Trace Keeps Things Moving

December 13, 2002
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GRAND RAPIDS — One of biology’s more intriguing aspects is how, as cells divide, they start differentiating somewhere along the way, some becoming muscle, some bone, and so forth.

Something akin to that seems to have happened with an older Grand Rapids family firm — Holland American Wafer — that has spun off not a clone, but an entirely different operation, which seems on the brink of doing something of the sort itself.

The spin-off is Trace Warehousing, a 2-year-old company. The firm’s president is Stuart Vander Heide, the CEO of Holland American. His son, Paul, is the general manager of Trace. 

As its name indicates, the younger Vander Heide says, Trace Warehousing operates warehouses — two of them. One is a 180,000-square-foot facility at 7458 Expressway Drive, off U.S. 131 at the southern edge of town.

The other is an 85,000-square-foot portion of the Union Station, at 1100 Hynes Ave. Vander Heide said the firm wanted the site because of its proximity to rail, which is critical to serving a printing client.

But Vander Heide told the Business Journal that neither warehouse actually is a storage unit in the sense that the term warehousing traditionally implies.

Rather, he said, in the age of just-in-time delivery, what his company offers is what one might call a Web-based, vendor-managed inventory system. And it’s in operation on a 24/7 basis.

Vander Heide said that each client can manage its own inventory to the degree it desires via Trace’s Internet management software system.

He explained that, in a nutshell, a Trace client can access its own secure inventory account on the Internet.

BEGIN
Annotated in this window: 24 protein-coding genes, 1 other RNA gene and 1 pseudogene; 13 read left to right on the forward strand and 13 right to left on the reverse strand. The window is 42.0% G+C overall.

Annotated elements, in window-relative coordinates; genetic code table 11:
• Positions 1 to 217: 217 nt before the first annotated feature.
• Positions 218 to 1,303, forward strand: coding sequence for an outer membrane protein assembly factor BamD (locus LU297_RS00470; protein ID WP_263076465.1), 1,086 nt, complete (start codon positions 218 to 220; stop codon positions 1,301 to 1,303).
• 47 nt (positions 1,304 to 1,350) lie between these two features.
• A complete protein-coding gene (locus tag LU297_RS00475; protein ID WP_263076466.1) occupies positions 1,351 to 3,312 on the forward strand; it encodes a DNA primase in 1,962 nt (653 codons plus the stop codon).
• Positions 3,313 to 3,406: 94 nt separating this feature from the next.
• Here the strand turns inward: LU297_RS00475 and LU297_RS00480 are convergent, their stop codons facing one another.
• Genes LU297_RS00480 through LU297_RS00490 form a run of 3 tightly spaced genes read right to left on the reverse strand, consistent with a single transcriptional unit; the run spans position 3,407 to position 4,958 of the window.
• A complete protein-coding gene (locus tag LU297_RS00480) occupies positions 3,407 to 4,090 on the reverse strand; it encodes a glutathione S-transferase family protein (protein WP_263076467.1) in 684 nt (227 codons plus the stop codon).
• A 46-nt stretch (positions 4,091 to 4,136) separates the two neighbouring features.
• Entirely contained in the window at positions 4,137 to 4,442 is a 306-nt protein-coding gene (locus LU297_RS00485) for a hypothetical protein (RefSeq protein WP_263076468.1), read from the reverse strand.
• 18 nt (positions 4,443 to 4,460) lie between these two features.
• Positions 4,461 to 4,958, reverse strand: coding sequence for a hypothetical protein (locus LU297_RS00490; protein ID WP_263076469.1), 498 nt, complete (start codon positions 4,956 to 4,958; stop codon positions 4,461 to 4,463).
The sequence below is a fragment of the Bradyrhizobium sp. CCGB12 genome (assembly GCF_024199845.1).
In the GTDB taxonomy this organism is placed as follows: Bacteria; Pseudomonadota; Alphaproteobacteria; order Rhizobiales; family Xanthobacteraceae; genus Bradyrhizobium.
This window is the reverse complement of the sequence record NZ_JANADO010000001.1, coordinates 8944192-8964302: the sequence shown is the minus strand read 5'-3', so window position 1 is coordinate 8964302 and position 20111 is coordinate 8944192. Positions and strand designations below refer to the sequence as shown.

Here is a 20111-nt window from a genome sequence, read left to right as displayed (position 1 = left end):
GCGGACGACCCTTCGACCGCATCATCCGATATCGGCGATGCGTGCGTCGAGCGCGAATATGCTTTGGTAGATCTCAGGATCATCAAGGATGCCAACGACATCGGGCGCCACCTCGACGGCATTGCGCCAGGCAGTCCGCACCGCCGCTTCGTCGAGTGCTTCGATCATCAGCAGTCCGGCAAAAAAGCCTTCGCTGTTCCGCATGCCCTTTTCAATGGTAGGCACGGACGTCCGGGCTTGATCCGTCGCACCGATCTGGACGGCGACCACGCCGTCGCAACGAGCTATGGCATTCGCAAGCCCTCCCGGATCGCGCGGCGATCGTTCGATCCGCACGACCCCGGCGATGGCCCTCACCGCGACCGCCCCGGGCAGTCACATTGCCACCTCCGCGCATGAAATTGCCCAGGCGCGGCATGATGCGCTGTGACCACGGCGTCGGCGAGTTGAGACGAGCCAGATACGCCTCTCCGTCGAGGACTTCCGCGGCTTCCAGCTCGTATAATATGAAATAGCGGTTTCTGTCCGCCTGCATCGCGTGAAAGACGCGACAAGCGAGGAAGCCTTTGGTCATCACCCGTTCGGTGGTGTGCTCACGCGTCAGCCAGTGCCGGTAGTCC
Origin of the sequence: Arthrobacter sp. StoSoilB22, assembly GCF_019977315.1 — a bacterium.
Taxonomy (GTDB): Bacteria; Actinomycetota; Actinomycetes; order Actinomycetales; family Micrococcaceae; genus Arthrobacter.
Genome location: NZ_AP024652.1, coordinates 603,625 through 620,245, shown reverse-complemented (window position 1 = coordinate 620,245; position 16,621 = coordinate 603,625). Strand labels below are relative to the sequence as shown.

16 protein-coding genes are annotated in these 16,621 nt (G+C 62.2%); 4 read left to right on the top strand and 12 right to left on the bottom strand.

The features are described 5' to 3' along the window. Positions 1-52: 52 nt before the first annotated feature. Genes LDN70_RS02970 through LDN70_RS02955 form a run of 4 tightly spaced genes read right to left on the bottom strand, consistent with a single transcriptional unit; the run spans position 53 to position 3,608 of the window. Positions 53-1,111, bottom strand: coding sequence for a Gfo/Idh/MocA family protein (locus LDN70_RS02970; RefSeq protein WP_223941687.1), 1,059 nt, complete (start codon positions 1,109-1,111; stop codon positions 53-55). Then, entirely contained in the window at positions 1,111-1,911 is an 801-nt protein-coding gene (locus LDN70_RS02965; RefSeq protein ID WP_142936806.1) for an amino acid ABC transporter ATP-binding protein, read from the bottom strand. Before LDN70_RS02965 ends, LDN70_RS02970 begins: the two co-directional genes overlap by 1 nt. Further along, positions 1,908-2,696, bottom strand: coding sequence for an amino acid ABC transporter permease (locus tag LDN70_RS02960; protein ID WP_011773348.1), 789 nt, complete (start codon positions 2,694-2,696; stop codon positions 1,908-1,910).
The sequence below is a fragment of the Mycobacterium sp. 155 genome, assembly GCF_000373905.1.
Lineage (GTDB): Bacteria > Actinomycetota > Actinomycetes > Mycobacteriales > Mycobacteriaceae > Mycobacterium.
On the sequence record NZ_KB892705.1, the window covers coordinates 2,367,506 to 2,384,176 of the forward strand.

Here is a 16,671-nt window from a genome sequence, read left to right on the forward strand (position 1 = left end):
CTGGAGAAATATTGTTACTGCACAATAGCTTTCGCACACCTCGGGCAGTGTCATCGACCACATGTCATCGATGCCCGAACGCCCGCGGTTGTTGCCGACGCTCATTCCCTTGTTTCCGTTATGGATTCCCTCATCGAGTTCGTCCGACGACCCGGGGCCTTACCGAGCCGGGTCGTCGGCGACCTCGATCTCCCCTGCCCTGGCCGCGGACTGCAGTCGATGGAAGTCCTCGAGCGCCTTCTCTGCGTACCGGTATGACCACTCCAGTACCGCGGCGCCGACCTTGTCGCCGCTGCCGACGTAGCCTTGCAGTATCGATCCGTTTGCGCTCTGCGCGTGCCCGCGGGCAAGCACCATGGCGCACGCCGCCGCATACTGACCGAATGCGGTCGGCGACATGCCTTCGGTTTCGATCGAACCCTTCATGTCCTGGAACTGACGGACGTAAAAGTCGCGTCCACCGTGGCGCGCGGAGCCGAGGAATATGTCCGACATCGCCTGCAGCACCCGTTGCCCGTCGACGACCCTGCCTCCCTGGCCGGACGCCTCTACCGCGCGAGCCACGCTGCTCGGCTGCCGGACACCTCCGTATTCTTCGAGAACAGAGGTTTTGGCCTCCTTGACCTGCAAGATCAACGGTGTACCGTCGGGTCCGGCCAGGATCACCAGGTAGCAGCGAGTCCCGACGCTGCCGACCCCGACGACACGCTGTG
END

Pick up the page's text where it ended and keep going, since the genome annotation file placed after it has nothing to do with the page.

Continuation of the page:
Thanks to a running data base that Trace establishes via bar code when a load of product arrives at either of the warehouses, the client is able to determine exactly what lots of which products are in which warehouse.

Vander Heide said the client then can signal, via e-mail, that it wants Trace to drop, say, Lots No. 11 through 54 of its widgets on the loading dock for pick-up at Oh Dark Thirty sharp in the morning.

“We have it there for the client to make the pick-up,” Vander Heide. “Or, if the vendor wants, we can shuttle it for them.”

He said Trace’s shuttle service pretty much operates in the Grand Rapids-Muskegon-Holland triangle, but the firm’s client service area extends beyond Chicago.

If it happens that a client sends an order for product to be on the dock, and Trace’s staff happens to be tied up in an operation when the message arrives, Vander Heide says the word gets through to the right people anyway.

“If somebody’s not at the computer,” he said, “they get the message immediately on their beepers. That way, they can have the order immediately available.”

It’s a system that Vander Heide said is highly responsive to the client. But, he added, it didn’t get that way overnight.

“This evolved over a period of 15 years or so.”

He said Holland American — an 80-year-old company headquartered at 3300 Roger B. Chaffee Memorial Drive — developed the system in working with its own products.

He explained that owing to poor shelf life, food products — whether they be cereals or snack products such as granola bars — usually must cycle through a distribution site quickly and in very large lots, and always on a first-in, first-out basis.

In itself, that means knowing the full inventory and its disposition at all times.

In fact, the necessity for efficient and high-speed inventory movement at Holland American is what ultimately gave rise to Trace.

Currently, Vander Heide said Trace Warehousing primarily handles Holland American food, plus automotive products and printed material. It also has begun consulting with firms that are finding inventory management beyond the capacities of older generations of software. “And inventory management is more important now than ever,” he added.

He said the company’s software and Web-based management system is effective.

“But it also relies on some very qualified people,” he added. “They’ve got to be very computer and scanner-savvy.”

He said the Union Station crew consists of one technical person and four people on each shift. The staff at the Expressway Drive warehouse ranges from 40 to 50 people.

He said Trace is so happy with its warehousing management system that it’s now deliberating whether to license it for sale to other firms that find true inventory management to be a challenge.

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